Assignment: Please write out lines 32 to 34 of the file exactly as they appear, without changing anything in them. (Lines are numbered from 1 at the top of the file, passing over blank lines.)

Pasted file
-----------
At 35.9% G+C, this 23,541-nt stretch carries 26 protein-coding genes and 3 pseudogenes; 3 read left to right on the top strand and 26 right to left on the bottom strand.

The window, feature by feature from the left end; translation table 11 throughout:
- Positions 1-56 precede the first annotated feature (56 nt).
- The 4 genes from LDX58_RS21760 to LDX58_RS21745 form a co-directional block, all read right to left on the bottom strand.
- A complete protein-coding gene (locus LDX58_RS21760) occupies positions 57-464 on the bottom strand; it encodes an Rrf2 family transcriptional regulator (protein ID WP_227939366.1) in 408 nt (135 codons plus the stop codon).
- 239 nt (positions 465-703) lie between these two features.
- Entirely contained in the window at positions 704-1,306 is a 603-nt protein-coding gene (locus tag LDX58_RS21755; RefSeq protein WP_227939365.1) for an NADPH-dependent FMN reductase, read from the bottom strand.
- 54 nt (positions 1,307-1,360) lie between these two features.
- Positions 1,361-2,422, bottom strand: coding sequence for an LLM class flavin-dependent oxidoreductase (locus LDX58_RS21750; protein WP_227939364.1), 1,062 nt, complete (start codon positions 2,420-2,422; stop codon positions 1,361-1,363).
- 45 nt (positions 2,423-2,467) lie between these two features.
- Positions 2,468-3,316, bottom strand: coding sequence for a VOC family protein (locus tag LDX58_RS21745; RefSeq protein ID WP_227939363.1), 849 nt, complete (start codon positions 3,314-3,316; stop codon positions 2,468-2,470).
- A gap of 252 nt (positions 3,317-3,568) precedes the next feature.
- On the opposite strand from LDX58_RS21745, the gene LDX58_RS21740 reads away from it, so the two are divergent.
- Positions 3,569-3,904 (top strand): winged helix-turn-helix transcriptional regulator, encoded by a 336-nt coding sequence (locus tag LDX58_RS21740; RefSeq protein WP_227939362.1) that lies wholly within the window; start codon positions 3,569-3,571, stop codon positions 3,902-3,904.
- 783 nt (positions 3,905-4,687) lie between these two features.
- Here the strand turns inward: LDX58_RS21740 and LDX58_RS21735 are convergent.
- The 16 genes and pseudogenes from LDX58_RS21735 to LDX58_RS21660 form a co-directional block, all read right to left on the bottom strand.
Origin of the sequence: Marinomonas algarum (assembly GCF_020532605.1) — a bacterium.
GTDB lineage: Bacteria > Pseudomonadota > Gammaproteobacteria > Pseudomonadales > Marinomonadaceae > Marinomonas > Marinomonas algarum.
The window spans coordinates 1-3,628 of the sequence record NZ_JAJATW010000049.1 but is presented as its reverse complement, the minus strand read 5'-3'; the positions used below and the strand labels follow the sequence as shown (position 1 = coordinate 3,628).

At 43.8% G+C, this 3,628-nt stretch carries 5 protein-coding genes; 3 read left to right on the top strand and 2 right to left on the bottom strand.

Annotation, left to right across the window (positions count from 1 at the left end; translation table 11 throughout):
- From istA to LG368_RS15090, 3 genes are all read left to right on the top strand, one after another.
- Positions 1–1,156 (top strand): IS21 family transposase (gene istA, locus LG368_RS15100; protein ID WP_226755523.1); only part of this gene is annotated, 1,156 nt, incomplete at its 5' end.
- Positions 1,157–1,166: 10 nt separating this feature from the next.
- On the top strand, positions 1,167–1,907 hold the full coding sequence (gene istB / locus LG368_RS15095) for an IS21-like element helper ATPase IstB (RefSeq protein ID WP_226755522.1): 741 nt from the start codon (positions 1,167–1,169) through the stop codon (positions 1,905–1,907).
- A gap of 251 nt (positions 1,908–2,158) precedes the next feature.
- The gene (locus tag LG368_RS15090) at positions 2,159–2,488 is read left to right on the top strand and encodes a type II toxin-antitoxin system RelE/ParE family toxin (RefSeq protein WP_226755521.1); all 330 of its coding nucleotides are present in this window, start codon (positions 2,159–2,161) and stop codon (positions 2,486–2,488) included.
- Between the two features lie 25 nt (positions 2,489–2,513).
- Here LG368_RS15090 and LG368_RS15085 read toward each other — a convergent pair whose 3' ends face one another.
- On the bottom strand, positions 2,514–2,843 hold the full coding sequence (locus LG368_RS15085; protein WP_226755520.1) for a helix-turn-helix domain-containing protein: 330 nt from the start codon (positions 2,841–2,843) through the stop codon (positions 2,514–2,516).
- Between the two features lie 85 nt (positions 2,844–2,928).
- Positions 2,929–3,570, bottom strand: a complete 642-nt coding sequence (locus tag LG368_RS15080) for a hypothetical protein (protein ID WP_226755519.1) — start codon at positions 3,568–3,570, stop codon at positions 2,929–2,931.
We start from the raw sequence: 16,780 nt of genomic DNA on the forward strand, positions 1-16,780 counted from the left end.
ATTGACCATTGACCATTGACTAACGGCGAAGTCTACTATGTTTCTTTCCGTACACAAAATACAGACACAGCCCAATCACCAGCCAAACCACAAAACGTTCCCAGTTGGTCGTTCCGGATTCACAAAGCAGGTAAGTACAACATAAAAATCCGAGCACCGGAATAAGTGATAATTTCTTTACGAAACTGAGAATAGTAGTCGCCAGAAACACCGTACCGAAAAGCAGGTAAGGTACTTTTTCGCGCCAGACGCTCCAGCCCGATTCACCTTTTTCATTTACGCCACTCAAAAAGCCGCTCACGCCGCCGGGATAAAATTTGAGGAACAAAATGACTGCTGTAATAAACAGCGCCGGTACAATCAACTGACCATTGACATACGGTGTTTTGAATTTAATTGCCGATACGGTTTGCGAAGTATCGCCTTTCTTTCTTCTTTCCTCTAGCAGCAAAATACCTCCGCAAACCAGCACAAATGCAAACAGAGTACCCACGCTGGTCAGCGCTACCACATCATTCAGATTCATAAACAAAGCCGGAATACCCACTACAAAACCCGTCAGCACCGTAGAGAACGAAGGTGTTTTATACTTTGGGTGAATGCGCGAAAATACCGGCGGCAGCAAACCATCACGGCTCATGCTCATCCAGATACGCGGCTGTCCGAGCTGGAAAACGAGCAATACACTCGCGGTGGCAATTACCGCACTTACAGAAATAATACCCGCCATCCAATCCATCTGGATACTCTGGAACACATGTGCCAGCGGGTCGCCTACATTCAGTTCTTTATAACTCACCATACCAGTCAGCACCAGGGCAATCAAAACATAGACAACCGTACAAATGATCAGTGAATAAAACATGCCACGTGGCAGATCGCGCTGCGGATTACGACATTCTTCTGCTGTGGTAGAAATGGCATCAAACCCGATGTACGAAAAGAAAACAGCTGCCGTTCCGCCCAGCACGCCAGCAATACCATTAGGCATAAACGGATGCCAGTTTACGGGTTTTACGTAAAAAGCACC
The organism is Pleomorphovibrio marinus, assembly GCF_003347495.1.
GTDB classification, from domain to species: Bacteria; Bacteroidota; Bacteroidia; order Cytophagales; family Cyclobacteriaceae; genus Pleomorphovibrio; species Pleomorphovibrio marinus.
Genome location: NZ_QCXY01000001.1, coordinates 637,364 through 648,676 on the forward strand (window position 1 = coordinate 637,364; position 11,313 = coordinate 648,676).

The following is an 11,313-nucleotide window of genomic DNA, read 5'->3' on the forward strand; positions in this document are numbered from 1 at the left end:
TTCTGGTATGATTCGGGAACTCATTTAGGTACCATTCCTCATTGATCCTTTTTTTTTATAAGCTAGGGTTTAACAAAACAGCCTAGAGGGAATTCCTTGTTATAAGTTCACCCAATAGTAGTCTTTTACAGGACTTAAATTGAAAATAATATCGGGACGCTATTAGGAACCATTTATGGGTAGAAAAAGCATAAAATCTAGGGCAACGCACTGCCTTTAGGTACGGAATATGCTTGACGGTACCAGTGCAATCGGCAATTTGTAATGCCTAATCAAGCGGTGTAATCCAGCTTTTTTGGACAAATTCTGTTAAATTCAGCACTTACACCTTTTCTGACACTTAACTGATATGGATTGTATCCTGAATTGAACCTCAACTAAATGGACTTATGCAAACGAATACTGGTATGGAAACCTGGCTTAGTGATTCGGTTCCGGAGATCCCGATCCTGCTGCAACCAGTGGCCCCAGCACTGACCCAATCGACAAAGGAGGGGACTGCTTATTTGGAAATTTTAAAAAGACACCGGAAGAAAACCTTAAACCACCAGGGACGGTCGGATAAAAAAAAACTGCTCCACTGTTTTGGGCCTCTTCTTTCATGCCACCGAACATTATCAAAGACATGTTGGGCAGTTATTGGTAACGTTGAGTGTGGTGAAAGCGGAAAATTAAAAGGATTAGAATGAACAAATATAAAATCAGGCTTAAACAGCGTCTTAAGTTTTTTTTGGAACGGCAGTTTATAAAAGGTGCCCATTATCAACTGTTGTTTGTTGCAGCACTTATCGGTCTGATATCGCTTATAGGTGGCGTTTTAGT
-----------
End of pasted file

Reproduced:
- Between the two features lie 85 nt (positions 2,844–2,928).
- Positions 2,929–3,570, bottom strand: a complete 642-nt coding sequence (locus tag LG368_RS15080) for a hypothetical protein (protein ID WP_226755519.1) — start codon at positions 3,568–3,570, stop codon at positions 2,929–2,931.
We start from the raw sequence: 16,780 nt of genomic DNA on the forward strand, positions 1-16,780 counted from the left end.